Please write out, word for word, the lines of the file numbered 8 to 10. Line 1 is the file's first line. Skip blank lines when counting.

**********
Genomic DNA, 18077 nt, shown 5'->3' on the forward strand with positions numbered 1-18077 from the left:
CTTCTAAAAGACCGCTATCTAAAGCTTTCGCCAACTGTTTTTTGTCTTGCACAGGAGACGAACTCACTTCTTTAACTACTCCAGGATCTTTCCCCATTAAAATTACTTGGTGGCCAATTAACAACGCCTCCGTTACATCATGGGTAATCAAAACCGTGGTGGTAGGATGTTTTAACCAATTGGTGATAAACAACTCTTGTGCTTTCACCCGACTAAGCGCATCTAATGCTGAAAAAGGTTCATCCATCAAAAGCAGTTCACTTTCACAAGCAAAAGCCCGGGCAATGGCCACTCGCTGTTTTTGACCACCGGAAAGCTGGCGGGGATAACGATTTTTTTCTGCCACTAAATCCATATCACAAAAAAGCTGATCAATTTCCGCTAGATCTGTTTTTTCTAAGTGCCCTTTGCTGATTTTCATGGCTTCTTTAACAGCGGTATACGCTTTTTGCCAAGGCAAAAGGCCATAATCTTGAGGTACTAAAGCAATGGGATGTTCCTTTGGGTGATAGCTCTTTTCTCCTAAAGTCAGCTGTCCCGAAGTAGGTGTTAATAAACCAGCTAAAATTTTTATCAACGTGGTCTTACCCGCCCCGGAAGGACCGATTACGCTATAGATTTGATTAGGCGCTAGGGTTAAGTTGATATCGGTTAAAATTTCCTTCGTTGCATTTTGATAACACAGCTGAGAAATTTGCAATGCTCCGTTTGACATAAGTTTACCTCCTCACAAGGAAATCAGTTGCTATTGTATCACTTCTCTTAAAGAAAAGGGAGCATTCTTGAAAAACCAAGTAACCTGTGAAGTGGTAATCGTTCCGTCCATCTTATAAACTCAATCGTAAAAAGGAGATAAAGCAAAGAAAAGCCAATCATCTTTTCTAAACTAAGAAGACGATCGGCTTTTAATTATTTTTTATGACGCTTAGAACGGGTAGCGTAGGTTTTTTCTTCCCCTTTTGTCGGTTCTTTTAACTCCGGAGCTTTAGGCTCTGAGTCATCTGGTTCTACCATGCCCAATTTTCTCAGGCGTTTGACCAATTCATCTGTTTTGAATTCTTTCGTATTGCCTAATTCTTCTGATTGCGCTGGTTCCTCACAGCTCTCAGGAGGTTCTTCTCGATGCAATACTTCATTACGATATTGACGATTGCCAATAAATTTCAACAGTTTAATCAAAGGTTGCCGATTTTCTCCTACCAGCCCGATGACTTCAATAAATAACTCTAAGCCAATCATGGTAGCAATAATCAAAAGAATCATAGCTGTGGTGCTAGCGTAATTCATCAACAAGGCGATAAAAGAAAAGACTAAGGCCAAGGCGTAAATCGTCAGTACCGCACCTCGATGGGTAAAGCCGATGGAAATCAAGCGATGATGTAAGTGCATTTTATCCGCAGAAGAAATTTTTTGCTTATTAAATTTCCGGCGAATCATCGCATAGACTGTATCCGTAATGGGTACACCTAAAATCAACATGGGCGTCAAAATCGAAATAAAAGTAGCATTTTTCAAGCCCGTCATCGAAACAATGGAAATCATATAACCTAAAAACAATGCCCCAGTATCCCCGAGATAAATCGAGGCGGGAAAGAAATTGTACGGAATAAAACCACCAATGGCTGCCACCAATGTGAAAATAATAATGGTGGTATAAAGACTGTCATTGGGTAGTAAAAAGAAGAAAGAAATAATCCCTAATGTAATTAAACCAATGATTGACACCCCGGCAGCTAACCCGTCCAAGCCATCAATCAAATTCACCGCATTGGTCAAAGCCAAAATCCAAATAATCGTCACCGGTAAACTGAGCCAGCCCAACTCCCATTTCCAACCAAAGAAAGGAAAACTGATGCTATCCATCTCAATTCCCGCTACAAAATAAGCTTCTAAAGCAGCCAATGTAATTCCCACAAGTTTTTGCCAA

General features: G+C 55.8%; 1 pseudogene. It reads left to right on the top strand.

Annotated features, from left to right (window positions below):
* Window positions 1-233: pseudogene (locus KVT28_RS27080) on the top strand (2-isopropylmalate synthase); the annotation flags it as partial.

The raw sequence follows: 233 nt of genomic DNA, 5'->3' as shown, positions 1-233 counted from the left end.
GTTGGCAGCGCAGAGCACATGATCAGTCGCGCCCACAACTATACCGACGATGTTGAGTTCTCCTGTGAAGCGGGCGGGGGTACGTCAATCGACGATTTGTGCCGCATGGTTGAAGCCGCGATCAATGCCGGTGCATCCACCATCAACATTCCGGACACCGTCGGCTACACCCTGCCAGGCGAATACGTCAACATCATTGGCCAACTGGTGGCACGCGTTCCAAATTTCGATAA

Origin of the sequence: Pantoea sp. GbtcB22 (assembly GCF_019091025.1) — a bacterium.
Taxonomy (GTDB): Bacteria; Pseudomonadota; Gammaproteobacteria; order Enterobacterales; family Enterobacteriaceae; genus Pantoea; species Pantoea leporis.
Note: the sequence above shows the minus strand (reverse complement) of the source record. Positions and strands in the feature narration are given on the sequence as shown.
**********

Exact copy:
Origin of the sequence: Pantoea sp. GbtcB22 (assembly GCF_019091025.1) — a bacterium.
Taxonomy (GTDB): Bacteria; Pseudomonadota; Gammaproteobacteria; order Enterobacterales; family Enterobacteriaceae; genus Pantoea; species Pantoea leporis.
Note: the sequence above shows the minus strand (reverse complement) of the source record. Positions and strands in the feature narration are given on the sequence as shown.